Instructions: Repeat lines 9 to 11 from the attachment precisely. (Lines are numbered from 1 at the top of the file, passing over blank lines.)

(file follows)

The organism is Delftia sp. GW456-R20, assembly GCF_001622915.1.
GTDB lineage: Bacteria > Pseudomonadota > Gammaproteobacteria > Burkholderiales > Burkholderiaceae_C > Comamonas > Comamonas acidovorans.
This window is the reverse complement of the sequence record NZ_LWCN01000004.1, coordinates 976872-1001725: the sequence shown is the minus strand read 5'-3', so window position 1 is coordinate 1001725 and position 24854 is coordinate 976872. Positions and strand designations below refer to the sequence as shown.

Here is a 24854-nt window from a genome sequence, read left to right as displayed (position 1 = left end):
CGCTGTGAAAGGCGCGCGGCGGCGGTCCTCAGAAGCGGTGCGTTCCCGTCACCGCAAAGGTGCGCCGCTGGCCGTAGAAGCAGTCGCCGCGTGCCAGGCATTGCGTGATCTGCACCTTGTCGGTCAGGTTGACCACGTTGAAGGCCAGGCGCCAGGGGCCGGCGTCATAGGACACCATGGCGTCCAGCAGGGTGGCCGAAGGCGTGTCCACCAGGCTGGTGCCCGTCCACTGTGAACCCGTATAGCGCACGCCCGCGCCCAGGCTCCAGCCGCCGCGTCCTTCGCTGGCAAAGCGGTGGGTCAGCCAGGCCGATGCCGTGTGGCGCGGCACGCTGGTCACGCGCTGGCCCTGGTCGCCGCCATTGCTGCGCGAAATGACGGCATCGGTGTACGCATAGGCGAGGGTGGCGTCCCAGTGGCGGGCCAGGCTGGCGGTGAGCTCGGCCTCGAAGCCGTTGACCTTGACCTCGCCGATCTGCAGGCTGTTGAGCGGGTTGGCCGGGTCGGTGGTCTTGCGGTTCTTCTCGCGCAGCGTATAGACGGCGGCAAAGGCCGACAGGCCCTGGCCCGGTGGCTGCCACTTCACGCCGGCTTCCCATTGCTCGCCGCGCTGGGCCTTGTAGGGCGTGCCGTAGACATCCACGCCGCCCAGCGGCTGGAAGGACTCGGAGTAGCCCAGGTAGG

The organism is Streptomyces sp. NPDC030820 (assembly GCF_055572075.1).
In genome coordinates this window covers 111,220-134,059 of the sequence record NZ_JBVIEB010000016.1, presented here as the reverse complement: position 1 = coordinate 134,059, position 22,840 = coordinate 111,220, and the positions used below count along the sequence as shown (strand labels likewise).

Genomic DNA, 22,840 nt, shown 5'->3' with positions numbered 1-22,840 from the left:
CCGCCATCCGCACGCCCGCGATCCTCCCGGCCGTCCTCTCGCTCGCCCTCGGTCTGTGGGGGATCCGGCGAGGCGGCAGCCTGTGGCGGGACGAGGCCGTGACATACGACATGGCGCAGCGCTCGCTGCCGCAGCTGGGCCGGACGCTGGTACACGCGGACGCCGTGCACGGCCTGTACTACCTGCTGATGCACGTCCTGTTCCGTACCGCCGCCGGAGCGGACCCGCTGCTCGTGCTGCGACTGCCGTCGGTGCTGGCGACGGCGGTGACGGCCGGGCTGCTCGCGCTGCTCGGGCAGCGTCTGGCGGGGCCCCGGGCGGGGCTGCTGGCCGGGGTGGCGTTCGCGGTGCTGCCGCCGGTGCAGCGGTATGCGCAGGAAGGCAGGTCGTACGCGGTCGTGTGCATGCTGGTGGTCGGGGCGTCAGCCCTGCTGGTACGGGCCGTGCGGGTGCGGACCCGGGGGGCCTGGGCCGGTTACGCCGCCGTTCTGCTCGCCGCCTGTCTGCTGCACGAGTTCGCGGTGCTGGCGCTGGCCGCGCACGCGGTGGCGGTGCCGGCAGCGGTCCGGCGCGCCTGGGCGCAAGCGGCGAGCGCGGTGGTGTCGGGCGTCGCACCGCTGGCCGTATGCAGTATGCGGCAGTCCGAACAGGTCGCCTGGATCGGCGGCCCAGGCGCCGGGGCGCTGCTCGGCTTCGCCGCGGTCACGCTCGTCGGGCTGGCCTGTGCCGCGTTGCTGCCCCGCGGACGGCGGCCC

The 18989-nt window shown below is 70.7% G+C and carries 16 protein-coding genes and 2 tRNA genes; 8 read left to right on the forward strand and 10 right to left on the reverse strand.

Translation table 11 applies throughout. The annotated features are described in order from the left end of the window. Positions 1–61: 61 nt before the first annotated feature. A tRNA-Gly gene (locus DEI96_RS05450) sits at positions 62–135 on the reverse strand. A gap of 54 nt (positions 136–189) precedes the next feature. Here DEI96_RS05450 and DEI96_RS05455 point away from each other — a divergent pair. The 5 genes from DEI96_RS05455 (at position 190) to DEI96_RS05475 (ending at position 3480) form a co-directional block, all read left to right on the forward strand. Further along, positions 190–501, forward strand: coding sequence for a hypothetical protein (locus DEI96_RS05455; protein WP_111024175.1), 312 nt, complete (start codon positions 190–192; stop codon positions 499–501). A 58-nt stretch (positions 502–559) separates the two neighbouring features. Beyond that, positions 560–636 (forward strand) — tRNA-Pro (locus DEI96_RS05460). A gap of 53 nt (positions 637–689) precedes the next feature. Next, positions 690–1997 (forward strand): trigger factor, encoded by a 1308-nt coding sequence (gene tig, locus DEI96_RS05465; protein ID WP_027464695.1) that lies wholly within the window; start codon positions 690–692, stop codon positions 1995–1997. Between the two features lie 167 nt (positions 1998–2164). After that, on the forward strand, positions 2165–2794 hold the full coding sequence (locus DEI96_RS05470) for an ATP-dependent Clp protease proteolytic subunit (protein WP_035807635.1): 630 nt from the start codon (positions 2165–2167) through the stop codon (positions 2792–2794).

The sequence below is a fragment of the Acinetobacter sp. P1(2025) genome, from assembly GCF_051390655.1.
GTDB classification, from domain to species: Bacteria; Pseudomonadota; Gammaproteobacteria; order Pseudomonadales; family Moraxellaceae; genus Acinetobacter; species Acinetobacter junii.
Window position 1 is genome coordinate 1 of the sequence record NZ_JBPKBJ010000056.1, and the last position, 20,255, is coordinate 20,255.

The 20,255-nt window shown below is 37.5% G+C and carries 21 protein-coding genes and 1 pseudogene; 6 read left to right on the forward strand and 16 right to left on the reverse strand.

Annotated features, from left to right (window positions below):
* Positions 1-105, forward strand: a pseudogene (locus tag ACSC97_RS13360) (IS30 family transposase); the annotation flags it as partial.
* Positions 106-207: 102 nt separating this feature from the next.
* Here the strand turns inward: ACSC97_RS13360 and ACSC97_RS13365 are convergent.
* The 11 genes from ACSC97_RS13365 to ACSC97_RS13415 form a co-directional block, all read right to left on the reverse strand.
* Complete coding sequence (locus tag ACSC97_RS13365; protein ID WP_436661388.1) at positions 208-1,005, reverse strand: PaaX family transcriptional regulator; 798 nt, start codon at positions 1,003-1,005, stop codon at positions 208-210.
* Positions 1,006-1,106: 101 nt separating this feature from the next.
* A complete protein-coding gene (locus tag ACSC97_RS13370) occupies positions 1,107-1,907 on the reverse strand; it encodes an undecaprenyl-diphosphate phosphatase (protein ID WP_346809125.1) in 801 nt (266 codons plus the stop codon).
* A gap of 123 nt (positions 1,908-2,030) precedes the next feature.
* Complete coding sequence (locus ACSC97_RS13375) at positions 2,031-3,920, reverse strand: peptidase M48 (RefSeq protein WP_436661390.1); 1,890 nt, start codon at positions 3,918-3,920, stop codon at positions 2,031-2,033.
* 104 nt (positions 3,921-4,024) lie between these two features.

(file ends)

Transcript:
CCGCCATCCGCACGCCCGCGATCCTCCCGGCCGTCCTCTCGCTCGCCCTCGGTCTGTGGGGGATCCGGCGAGGCGGCAGCCTGTGGCGGGACGAGGCCGTGACATACGACATGGCGCAGCGCTCGCTGCCGCAGCTGGGCCGGACGCTGGTACACGCGGACGCCGTGCACGGCCTGTACTACCTGCTGATGCACGTCCTGTTCCGTACCGCCGCCGGAGCGGACCCGCTGCTCGTGCTGCGACTGCCGTCGGTGCTGGCGACGGCGGTGACGGCCGGGCTGCTCGCGCTGCTCGGGCAGCGTCTGGCGGGGCCCCGGGCGGGGCTGCTGGCCGGGGTGGCGTTCGCGGTGCTGCCGCCGGTGCAGCGGTATGCGCAGGAAGGCAGGTCGTACGCGGTCGTGTGCATGCTGGTGGTCGGGGCGTCAGCCCTGCTGGTACGGGCCGTGCGGGTGCGGACCCGGGGGGCCTGGGCCGGTTACGCCGCCGTTCTGCTCGCCGCCTGTCTGCTGCACGAGTTCGCGGTGCTGGCGCTGGCCGCGCACGCGGTGGCGGTGCCGGCAGCGGTCCGGCGCGCCTGGGCGCAAGCGGCGAGCGCGGTGGTGTCGGGCGTCGCACCGCTGGCCGTATGCAGTATGCGGCAGTCCGAACAGGTCGCCTGGATCGGCGGCCCAGGCGCCGGGGCGCTGCTCGGCTTCGCCGCGGTCACGCTCGTCGGGCTGGCCTGTGCCGCGTTGCTGCCCCGCGGACGGCGGCCC

The 18989-nt window shown below is 70.7% G+C and carries 16 protein-coding genes and 2 tRNA genes; 8 read left to right on the forward strand and 10 right to left on the reverse strand.

Translation table 11 applies throughout. The annotated features are described in order from the left end of the window. Positions 1–61: 61 nt before the first annotated feature. A tRNA-Gly gene (locus DEI96_RS05450) sits at positions 62–135 on the reverse strand. A gap of 54 nt (positions 136–189) precedes the next feature. Here DEI96_RS05450 and DEI96_RS05455 point away from each other — a divergent pair. The 5 genes from DEI96_RS05455 (at position 190) to DEI96_RS05475 (ending at position 3480) form a co-directional block, all read left to right on the forward strand. Further along, positions 190–501, forward strand: coding sequence for a hypothetical protein (locus DEI96_RS05455; protein WP_111024175.1), 312 nt, complete (start codon positions 190–192; stop codon positions 499–501). A 58-nt stretch (positions 502–559) separates the two neighbouring features. Beyond that, positions 560–636 (forward strand) — tRNA-Pro (locus DEI96_RS05460). A gap of 53 nt (positions 637–689) precedes the next feature. Next, positions 690–1997 (forward strand): trigger factor, encoded by a 1308-nt coding sequence (gene tig, locus DEI96_RS05465; protein ID WP_027464695.1) that lies wholly within the window; start codon positions 690–692, stop codon positions 1995–1997. Between the two features lie 167 nt (positions 1998–2164). After that, on the forward strand, positions 2165–2794 hold the full coding sequence (locus DEI96_RS05470) for an ATP-dependent Clp protease proteolytic subunit (protein WP_035807635.1): 630 nt from the start codon (positions 2165–2167) through the stop codon (positions 2792–2794).